The Movie Waffler New Release Review - RED SPARROW | The Movie Waffler

New Release Review - RED SPARROW

red sparrow review
A female Russian spy becomes involved with a CIA agent.

Review by Eric Hillis

Directed by: Francis Lawrence

Starring: Jennifer Lawrence, Joel Edgerton, Matthias Schoenaerts, Charlotte Rampling, Jeremy Irons, Mary-Louise Parker, Ciarán Hinds, Joely Richardson

red sparrow poster

Legend has it that since the days of the KGB, Russian intelligence has groomed attractive young women to become 'sparrows', secret agents who use their sex appeal to lure unsuspecting horny westerners (including possibly the current President of the USA, if you believe the rumours of a 'pee tape') into honey traps. Based on the novel by former US intelligence officer Jason Matthews, Red Sparrow explores such a salacious concept.

red sparrow

The titular sparrow is Dominika Egorova (Jennifer Lawrence), a ballerina (accepting that a woman with Lawrence's healthy physique could perform at the Bolshoi is the first of many reasons to suspend your disbelief here) whose career is ended when she breaks her leg during a performance. Struggling to pay the rent for the flat she shares with her sickly mother (Joely Richardson), and lying low after dishing out a near fatal beating to her Bolshoi replacement and a fellow dancer, Dominika accepts what she believes will be a one-off job for her uncle Ivan (Matthias Schoenaerts), an agent for SVR, Russia's intelligence service. The job goes awry, resulting in the rape of Dominika, who is subsequently packed off to a school for young agents run by Charlotte Rampling, the only performer who seems to fully grasp just how campy this whole affair really is and channels the spirit of those evil wardens who populated '70s women in prison flicks.

After being trained to become a combination of whore and espionage agent, Dominika is sent to work at the agency's Budapest station. There she runs into CIA agent Nate Nash (Joel Edgerton), who falls for her like a puppy dog. Could he provide her with a way out of her predicament?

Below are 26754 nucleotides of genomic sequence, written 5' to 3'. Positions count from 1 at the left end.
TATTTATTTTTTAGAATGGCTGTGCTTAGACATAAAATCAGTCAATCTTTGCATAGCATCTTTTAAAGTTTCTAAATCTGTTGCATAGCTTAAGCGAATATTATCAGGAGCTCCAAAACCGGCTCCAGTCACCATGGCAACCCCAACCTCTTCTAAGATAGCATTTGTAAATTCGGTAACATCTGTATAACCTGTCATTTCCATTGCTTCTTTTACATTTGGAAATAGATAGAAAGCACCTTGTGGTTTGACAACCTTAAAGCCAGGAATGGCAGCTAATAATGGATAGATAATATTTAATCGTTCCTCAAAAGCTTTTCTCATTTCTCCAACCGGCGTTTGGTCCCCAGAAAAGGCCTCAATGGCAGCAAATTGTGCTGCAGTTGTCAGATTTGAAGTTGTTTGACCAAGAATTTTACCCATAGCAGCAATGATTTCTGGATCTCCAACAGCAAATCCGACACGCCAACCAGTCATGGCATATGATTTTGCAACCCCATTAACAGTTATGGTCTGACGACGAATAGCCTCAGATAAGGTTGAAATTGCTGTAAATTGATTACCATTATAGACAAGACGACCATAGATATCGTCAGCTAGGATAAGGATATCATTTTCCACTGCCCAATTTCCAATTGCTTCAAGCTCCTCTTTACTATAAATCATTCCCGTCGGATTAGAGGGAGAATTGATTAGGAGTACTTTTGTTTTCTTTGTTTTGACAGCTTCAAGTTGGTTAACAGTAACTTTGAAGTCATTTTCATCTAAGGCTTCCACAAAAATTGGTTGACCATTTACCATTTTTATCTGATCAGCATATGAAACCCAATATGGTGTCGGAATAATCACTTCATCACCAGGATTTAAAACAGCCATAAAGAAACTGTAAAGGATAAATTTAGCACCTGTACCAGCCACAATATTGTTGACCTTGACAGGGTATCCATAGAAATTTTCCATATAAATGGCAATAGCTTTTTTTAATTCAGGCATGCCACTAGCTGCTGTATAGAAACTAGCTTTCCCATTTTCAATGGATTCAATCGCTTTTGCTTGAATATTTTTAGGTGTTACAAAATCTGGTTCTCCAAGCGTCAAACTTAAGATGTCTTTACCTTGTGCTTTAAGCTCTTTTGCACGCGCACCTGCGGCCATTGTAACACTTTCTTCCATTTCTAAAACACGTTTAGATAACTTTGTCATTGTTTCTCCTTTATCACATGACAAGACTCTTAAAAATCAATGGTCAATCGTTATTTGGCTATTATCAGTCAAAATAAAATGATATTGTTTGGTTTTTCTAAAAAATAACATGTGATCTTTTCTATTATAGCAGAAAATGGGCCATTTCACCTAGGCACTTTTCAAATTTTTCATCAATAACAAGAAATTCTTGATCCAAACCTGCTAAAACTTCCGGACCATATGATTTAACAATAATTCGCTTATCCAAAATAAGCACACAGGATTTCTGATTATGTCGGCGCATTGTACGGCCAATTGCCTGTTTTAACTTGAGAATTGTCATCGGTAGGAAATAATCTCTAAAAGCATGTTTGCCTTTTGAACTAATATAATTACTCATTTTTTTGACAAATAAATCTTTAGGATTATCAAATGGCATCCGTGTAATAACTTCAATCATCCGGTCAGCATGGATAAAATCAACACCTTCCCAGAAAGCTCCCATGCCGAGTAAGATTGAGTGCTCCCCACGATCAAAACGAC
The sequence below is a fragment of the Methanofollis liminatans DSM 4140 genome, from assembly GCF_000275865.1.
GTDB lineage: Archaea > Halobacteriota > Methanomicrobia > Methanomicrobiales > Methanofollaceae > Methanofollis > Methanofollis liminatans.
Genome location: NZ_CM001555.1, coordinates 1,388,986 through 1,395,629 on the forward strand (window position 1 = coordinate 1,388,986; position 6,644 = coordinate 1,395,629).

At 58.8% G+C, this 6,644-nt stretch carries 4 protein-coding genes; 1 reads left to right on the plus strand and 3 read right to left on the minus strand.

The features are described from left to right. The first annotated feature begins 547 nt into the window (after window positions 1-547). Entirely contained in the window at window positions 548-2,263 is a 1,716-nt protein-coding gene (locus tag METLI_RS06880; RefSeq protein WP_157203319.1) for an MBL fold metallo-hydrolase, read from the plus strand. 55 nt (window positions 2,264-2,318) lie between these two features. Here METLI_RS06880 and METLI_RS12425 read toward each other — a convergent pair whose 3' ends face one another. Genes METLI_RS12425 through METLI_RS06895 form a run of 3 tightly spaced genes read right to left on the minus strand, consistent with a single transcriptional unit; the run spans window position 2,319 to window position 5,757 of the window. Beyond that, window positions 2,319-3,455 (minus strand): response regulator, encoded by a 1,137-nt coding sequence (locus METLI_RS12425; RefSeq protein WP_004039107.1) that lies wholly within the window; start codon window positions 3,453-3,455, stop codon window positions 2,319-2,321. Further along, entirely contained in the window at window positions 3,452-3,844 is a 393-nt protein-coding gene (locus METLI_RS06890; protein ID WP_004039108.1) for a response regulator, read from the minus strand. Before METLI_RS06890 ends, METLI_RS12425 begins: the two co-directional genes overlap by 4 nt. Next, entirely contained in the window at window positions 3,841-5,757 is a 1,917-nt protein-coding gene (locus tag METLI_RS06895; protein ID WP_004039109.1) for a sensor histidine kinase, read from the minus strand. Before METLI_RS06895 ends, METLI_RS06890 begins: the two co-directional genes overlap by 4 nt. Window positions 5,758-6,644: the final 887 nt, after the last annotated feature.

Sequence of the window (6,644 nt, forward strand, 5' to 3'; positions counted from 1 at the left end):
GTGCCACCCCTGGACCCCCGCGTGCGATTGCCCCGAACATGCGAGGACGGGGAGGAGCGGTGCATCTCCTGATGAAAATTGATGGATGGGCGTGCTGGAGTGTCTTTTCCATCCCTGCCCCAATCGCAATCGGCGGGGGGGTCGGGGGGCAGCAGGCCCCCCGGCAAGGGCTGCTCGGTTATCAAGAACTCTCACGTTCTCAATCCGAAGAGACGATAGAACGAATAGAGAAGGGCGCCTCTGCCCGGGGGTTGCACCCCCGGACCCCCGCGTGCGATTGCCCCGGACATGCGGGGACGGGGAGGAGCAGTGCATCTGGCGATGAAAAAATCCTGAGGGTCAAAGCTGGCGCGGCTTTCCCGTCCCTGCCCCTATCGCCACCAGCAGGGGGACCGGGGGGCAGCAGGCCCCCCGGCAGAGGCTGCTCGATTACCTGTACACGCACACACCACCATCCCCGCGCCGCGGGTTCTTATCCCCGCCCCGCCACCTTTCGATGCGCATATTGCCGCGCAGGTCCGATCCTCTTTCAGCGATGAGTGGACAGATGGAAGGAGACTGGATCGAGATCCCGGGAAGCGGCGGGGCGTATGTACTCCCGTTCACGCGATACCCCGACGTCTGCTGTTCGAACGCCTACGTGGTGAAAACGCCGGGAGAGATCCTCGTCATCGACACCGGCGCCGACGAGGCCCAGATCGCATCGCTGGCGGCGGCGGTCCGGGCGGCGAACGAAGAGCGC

red sparrow

For a movie adapted from a novel penned by an author with real life experience of the murky spy world, Red Sparrow is remarkably unconvincing. Both the American and Russian intelligence agencies are portrayed as laughably moronic, populated by agents and officers so dumb that a former ballerina manages to outwit them at every turn, despite boasting no experience save for a three month crash course at Charlotte Rampling's Whore School™. The worst of the lot is Edgerton's Nash, the big lug falling for Dominika's winsome ways like Derek from accounts falling for a lap dancer on a stag trip to Riga ("I think that stripper really likes me!"). The average bloke knows something is awry when their wife or girlfriend suggests a bit of heavy petting, but not this naive dolt.

red sparrow

For its first 45 minutes or so, Red Sparrow appears to be aware of its nonsensical, trashy nature, playing out like a '90s Paul Verhoeven thriller, all blood, boobs and bludgeoning. It's a guilty pleasure, and this approach helps you get over how awful the Russian accents are. Once Dominika graduates from Charlotte Rampling's Whore School™ the film begins to believe its own hype, turning into a very silly John LeCarre adaptation. The more plot twists it throws up, the more we find ourselves scratching our heads at how it consistently contradicts itself and appears to be making up its plot on the fly. Given the utter incompetence of her various enemies, the only real danger Dominika faces is that of stumbling into one of the film's many plot holes and breaking her other ankle.

Red Sparrow is in UK/ROI cinemas March 1st.